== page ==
CEO: Ockham’s Razor

Jun 2, 2020, 14:44 PM by Chris Coker

Also known as a “The Law of Parsimony,” basically stated, Ockham’s Razor says that the simplest of the competing solutions is usually the correct answer. William of Ockham created this principle in the 1300s. They had lots of bright ideas back in the day before they could binge-watch.

They wallowed in binge thinking.

But what does this have to do with us here at the Y?

Let me tell you that we have been binge thinking, hard. Just like any other organization that has choices about how to serve you right now. I currently have 12 staff in a relatively high-level leadership program meeting regularly to think and ponder and discuss. We are three sessions in, and it is fascinating.

There are so many competing theories around leadership, followership, styles of leaders, the question of whether leaders are born or made, and so on. Endless pages have been written on this subject, and billions of dollars have been spent on consultants (Luckily, our instructor is donating his time because we are the Y).

During this process, I’ve realized that no leader will ever, ever, ever gain universal accolades. We were asked who we thought was a great leader, and someone said Abraham Lincoln. Who can disagree?

Well, at the time, a whole bunch of Southern states disagreed, and 618,222 people died. Lincoln inherited a horrible mess, but still, he was not universally beloved while he led. During Lincoln’s time, people had to choose what side they were on, what they believed in and what they were willing to do to support their side. This, of course, is tempered by dangerous “group think,” and where people lived geographically.

It is not like today, when you could have a sign in one yard “Vote for Lincoln,” and a neighbor could be rocking their “Jefferson Davis for President” sign. 

They would have had a duel in the street over that back in the day.

So it is clear that we are living in a more civilized and enlightened time. By no means perfect — but better.

So how do you lead a Y during this chaotic, confusing time? I get emails begging me to open the pool and emails saying that it would be horrible if I opened the pool, and that is just from people on our board of directors!

The public sentiment is the same: Open. No, don’t open!

In the end, who leads us? Who helps us make decisions? Who do we trust for information?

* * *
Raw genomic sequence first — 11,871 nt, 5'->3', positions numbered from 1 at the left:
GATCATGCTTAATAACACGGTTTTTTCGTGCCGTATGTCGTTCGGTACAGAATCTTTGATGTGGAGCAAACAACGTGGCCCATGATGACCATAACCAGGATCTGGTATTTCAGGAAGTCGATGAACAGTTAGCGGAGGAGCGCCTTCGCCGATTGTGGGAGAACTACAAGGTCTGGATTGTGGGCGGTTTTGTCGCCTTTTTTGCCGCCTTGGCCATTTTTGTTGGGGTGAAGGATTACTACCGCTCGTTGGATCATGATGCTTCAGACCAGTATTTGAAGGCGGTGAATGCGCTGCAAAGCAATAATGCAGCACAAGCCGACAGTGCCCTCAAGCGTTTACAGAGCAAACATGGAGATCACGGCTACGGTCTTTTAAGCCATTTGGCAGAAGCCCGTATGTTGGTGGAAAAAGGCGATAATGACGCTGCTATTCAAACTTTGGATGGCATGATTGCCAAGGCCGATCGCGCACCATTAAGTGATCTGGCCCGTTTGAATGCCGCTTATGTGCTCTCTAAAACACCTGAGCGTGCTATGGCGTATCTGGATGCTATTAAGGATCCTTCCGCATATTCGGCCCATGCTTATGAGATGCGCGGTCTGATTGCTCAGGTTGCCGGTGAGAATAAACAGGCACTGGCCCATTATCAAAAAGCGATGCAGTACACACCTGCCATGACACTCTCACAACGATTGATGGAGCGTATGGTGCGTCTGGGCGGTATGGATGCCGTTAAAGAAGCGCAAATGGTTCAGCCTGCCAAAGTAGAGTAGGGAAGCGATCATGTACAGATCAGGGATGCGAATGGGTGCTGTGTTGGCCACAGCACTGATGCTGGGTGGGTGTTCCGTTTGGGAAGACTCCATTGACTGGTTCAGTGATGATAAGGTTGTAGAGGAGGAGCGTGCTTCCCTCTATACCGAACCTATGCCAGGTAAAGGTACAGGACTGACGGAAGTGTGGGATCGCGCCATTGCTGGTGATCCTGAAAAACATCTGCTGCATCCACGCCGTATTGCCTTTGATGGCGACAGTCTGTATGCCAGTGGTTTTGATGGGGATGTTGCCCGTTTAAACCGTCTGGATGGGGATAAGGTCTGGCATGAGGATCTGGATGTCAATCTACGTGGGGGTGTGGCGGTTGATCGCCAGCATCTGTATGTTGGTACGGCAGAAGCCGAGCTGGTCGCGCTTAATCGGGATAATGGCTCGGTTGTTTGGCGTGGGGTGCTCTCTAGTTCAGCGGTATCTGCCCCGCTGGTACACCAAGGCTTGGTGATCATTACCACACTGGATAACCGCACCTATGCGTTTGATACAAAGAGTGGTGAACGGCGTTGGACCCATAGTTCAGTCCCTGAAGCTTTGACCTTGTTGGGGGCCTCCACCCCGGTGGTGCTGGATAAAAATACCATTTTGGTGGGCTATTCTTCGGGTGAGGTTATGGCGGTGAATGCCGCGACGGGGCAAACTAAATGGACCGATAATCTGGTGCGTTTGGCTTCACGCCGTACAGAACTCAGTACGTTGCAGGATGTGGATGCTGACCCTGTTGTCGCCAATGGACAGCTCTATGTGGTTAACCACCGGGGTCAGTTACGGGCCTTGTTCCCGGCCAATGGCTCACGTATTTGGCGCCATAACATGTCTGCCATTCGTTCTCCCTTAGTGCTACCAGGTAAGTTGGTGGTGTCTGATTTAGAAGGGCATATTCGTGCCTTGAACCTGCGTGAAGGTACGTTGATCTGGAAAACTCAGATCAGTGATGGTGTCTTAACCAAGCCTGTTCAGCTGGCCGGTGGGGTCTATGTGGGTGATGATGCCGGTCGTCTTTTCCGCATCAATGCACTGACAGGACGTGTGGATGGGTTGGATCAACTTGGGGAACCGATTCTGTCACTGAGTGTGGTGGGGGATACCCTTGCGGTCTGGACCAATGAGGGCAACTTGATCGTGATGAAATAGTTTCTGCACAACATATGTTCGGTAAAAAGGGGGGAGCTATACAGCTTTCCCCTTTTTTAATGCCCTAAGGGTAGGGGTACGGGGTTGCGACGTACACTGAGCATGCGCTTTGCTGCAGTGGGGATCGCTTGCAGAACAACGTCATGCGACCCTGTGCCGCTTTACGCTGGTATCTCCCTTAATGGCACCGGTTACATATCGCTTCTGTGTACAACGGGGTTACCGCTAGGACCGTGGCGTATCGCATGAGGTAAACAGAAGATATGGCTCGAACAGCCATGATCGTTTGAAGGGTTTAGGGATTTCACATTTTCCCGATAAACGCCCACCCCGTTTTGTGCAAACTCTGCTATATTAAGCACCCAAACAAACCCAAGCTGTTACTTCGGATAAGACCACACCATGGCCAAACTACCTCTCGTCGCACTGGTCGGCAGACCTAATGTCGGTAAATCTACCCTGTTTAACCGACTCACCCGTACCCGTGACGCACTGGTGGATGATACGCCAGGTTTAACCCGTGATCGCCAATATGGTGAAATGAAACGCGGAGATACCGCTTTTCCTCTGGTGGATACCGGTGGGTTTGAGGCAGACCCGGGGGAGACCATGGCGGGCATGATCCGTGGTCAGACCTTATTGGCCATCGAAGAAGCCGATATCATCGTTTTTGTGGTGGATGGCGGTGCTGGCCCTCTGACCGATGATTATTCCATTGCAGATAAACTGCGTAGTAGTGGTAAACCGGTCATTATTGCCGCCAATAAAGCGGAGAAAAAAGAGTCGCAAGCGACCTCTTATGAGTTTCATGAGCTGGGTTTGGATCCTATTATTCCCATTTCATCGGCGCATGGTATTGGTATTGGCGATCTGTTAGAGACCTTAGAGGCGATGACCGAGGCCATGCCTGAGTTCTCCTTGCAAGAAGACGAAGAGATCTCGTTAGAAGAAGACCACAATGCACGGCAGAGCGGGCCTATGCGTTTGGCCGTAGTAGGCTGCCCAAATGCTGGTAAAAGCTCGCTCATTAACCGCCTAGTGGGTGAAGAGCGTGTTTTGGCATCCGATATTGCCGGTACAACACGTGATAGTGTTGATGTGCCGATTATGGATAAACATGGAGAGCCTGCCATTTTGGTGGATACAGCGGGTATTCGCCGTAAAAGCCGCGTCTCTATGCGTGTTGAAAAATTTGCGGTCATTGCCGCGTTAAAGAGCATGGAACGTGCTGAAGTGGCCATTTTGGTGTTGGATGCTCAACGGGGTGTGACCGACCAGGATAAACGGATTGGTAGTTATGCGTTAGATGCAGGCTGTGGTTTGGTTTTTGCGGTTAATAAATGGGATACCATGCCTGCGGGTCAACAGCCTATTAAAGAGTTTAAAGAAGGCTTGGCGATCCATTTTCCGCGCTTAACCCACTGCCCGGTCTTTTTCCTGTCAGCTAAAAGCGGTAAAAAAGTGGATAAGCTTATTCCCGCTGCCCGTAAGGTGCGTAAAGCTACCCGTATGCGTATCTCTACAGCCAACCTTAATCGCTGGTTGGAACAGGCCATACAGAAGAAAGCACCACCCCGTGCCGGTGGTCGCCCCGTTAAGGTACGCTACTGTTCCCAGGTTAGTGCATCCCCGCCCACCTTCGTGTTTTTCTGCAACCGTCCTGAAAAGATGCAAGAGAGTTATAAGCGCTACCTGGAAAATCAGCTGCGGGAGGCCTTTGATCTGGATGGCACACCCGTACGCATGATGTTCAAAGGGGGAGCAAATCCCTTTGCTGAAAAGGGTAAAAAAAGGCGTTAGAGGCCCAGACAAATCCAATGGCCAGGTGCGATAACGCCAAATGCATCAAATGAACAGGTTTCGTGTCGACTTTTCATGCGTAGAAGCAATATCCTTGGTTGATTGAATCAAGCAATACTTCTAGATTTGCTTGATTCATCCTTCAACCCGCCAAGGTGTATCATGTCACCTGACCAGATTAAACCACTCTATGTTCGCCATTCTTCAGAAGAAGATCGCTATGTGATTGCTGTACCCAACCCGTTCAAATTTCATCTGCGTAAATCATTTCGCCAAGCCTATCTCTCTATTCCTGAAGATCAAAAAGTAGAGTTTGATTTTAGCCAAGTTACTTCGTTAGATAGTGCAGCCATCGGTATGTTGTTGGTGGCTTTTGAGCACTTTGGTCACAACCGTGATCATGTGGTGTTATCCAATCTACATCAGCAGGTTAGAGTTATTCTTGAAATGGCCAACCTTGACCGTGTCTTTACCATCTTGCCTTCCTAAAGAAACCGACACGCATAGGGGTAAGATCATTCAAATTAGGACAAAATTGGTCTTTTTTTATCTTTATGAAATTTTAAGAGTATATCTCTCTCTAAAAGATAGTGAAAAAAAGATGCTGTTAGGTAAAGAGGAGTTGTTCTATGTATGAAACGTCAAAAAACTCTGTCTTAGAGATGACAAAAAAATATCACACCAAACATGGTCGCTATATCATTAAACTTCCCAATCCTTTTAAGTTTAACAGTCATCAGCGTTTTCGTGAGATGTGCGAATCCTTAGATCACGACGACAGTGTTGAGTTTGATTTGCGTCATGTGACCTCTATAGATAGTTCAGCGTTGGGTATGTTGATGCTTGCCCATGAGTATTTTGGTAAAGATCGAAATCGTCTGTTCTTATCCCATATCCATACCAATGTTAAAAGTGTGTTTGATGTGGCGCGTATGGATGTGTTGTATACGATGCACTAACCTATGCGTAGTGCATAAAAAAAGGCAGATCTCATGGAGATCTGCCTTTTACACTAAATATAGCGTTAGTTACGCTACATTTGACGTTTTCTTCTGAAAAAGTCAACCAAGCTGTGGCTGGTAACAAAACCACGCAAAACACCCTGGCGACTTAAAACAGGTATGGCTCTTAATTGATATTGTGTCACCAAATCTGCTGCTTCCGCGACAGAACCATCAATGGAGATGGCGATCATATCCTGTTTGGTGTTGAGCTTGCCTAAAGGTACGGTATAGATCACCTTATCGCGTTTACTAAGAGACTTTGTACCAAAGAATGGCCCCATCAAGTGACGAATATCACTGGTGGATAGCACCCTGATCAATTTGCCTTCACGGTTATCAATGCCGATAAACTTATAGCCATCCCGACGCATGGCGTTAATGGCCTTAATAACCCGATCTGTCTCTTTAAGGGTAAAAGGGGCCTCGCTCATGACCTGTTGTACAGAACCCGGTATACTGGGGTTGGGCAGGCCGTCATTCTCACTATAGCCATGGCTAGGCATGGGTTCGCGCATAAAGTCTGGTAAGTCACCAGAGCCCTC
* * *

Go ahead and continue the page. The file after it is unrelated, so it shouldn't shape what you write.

The reality is that our leadership nationwide is fragmented, and so is our local leadership. We are even fragmented county by county on this issue. Also, we still have not matured enough as a society to look for real data, and we rely on social media as a news source too much. Additionally, we trust the news and do not go to the source data. If it is on FOX or CNN, it must be true! The news gets it mostly right but not always correct, and they put an editorial spin on their reporting based on their leanings or their hunger for attention-grabbing headlines.

Who do you trust and what should you do? I say you consider a couple of things: 

  1. You must lead yourself and know what you stand for. “If you don’t stand for something, you will fall for anything.“ How you choose to “be” during a crisis is important. Stay true to that and modify your decisions based on accurate information. Do so unapologetically, but don’t burn bridges or try to bend others to your way of thinking. You do you. 

  2. You must take care of those you love. That does not especially mean that you lock your loved ones in the house away from everyone — that could do more harm than good. Or it may mean that you lock them in the house and keep them away from everyone. You must make a decision as a family. The cure cannot be worse than the disease, or it is not a cure.

  3. You must have the emotional intelligence and discipline to parse the data and make an informed decision for your situation.

  4. You must think about your community. You are not a hermit living in the mountains. Masks are essential, so you don’t spread it to others; in fact, a peer-reviewed study from years ago proved that you are 22 times less likely to spread a virus if you are wearing a mask. Science wins. The world is round, not flat. 

  5. You must be kind. Don’t be that person yelling at someone for not wearing a mask or walking down the grocery store aisle the wrong way. It’s not your business, just stay away from them.

  6. Act accordingly after considering 1 through 5. If you don’t think that the Y should be open, then don’t go. If you don’t think that the park should be open, then stay away from the park. You get to have a personal choice. Right or wrong, this is your choice. Be good with it. You are not a jerk. You are an intelligent, articulate, feeling person who does not deserve to be judged, and should not judge others.

Ockham’s Razor suggests that when I look at all of the data, listen to those I trust and follow my values, I know that I will re-open our services as soon as we are allowed — in the safest, most responsible manner possible. I will run day camp, and I would have run resident camp if I was allowed. 

I think that people need our services, I think that people are having a hard time with isolation, and I think that the Y can adhere to cleaning protocols, social distancing and safety protocols. I think my staff need to pay their mortgages/rent and buy food for their families. I don’t want anyone to catch the virus, but it is not going away anytime soon, and until there is a vaccine, we all run some amount of risk.

We should act in a manner that best suits us while doing our best to care for ourselves and those around us.


Chris Coker   
YMCA of Northern Colorado